Clemens Testimony Not Guaranteed

Roger Clemens listens to his lawyer speak during a news conference about alleged steroid use Monday, Jan. 7, 2008 in Houston. Clemens has filed a defamation suit against his former trainer, Brian McNamee, who claimed to have injected him with performance-enhancing drugs. (AP Photo/David J. Phillip) AP Photo/David J. Phillip

Roger Clemens' lawyer wouldn't commit Sunday to having the pitcher give a deposition to congressional investigators, even as he said the seven-time Cy Young Award winner remains willing to testify in open session before a House committee investigating denials that he used performance-enhancing drugs.

Clemens' lawyer, Rusty Hardin, was likely to meet this week with staff of the House Committee on Oversight and Government Reform, which has asked him to testify Feb. 13 along with his accuser, former trainer Brian McNamee. The committee wants to take depositions from the pair along with Yankees pitcher Andy Pettitte, former Yankee Chuck Knoblauch and Kirk Radomski, the former Mets clubhouse attendant who has admitted supplying players with steroids and human growth hormone.

Hardin wouldn't directly answer questions about a deposition.

"There has been absolutely no change in Roger's willingness and indeed desire to testify under oath before Congress in a public hearing at a date of the Oversight Committee's choosing," Hardin said in a statement. "Any suggestion that he or we are having any second thoughts about that is absolutely false. All other pre-appearance issues and scheduling we will discuss privately with the committee and do not think it is appropriate to discuss those matters publicly."

McNamee told baseball drugs investigator George Mitchell that he injected Clemens with steroids and HGH in 1998, 2000 and 2001, allegations the pitcher denies.

ESPN.com, citing an unidentified individual familiar with the inquiry, reported Hardin is hedging on whether Clemens will give a deposition because it could interfere with the defamation suit Clemens filed against McNamee on Jan. 6. The individual also said Hardin might not give the committee the recording of a Dec. 12 interview involving McNamee and Clemens' investigators.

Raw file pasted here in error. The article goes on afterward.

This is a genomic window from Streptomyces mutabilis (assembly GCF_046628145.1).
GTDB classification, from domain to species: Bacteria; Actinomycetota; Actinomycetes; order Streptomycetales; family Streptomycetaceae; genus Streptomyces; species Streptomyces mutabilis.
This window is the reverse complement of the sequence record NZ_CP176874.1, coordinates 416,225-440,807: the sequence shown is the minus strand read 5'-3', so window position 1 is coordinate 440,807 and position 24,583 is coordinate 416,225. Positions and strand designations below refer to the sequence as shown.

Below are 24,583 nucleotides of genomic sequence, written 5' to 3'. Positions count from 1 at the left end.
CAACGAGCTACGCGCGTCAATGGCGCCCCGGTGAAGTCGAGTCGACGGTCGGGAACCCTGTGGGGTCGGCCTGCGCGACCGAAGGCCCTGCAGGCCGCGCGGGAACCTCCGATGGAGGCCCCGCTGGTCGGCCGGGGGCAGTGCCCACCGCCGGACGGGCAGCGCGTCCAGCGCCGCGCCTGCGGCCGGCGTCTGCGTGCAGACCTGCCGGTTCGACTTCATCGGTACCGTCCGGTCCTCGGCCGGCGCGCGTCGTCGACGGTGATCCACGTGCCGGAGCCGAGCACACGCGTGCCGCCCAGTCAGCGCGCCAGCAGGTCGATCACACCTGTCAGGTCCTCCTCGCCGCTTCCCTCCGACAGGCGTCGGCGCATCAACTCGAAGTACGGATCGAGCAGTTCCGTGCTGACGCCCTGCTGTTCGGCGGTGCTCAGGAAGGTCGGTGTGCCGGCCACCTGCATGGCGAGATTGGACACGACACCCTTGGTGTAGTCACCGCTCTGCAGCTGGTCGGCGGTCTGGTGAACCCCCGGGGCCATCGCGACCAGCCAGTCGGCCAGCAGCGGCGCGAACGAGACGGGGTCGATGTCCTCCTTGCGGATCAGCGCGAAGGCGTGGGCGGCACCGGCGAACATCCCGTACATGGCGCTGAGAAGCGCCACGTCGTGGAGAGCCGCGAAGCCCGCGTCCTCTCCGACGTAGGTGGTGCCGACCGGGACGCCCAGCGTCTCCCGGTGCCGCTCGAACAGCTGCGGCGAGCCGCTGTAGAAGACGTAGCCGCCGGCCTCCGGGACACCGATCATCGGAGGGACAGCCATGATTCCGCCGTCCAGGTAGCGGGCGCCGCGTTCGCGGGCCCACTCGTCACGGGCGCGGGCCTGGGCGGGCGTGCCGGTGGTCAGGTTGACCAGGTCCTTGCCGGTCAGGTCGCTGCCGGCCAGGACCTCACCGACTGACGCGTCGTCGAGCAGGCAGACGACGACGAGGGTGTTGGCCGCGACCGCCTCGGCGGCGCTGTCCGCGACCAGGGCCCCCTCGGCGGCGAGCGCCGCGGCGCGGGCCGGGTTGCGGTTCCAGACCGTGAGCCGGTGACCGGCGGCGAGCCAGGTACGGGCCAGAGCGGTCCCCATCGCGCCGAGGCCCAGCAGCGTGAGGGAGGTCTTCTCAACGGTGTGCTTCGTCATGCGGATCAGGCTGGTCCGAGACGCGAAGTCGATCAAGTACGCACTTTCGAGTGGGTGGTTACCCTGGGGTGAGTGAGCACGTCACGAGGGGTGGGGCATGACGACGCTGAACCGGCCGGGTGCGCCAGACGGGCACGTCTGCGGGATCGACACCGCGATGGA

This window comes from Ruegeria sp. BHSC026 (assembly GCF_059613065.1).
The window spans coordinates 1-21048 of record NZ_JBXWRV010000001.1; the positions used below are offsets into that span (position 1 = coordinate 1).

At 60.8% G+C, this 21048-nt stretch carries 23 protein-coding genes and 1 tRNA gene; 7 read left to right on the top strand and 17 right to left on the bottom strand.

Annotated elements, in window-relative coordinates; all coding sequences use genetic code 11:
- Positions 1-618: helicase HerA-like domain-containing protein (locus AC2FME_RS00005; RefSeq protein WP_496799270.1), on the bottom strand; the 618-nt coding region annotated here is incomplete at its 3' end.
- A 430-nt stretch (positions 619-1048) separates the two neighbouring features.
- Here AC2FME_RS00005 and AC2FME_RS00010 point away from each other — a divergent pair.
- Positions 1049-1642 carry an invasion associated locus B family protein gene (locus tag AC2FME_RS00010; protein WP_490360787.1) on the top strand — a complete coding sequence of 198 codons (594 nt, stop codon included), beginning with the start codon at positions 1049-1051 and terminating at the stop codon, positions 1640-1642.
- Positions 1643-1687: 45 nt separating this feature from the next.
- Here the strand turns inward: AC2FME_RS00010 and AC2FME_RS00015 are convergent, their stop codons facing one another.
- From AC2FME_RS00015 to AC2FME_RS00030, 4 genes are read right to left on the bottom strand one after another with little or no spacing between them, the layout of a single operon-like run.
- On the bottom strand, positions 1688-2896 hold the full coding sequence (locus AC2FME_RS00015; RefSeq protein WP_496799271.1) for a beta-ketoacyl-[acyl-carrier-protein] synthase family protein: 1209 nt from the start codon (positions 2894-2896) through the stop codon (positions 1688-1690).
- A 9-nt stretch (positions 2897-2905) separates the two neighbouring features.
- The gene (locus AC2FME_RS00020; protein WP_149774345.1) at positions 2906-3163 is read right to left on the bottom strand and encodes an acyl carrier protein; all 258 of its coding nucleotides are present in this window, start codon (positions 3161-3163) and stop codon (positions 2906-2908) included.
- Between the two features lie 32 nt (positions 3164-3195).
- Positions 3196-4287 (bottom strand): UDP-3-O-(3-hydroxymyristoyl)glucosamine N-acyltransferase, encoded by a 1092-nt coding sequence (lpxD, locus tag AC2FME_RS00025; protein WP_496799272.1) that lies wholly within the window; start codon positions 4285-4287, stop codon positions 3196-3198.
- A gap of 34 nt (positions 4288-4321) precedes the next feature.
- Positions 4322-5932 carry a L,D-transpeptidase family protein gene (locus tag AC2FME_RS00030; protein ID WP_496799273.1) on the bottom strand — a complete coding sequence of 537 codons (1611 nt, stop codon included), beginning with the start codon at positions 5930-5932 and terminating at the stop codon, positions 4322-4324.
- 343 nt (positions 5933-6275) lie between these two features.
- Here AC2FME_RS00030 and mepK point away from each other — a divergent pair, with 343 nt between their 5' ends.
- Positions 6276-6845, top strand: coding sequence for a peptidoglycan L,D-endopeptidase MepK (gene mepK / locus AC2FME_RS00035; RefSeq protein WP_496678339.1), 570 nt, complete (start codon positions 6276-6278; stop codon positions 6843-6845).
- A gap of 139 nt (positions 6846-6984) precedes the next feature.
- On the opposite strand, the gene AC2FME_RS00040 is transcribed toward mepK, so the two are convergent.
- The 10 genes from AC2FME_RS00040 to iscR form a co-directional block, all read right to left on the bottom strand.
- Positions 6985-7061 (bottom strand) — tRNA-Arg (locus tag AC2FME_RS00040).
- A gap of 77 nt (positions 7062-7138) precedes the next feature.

"This backtracking by Hardin is indicative of him getting cold feet. Roger will never testify," said Richard Emery, one of McNamee's lawyers. "Now we're seeing his true colors being revealed, that he's refusing to go before Congress and do that by trying to put it off."

A deposition allows staff lawyers for the committee time to push witnesses on points in ways congressmen often don't. Any inconsistencies the deposition and later testimony during a hearing could be exposed.

"He has no choice in the matter if he's subpoenaed," Emery said. "It's just a question of whether the congressional investigators will be subpoena him. If they don't, they'd be crazy. The whole point is to investigate in advance of the hearing so it isn't a circus."

McNamee's lawyers keep hinting there is additional evidence to back his account but won't go into details.

"We've always said there will be clear corroboration," Emery said. "Clear corroboration exists. And I won't say anything more."

In the opener of Congress' baseball/steroids doubleheader, commissioner Bud Selig, union head Donald Fehr and Mitchell are to testify before the committee on Tuesday. Mitchell has refused to release most of the evidence supporting his report, saying that decision was up to Major League Baseball and others who supplied evidence to him.

A former Senate majority leader and current Boston Red Sox director, Mitchell made 20 recommendations in his Dec. 13 report. Selig has adopted many but others are subject to collective bargaining, such as Mitchell's call for drug testing to be moved to an independent body.

Players have complained that Mitchell had no standard of evidence for what he printed in the report. Clemens angrily was upset that he has been presumed guilty.

Fehr said the issue goes beyond that.

"Once the report issues, there's going to be a natural tendency for people to treat it as accurate merely because it issued and that is without any sort of the normal process you would have," Fehr said. "The whole premise of drug-testing is that you are presumed guilty unless you are proved innocent, and that is fairly inconsistent with normal modes of jurisprudence, but that's what we have."
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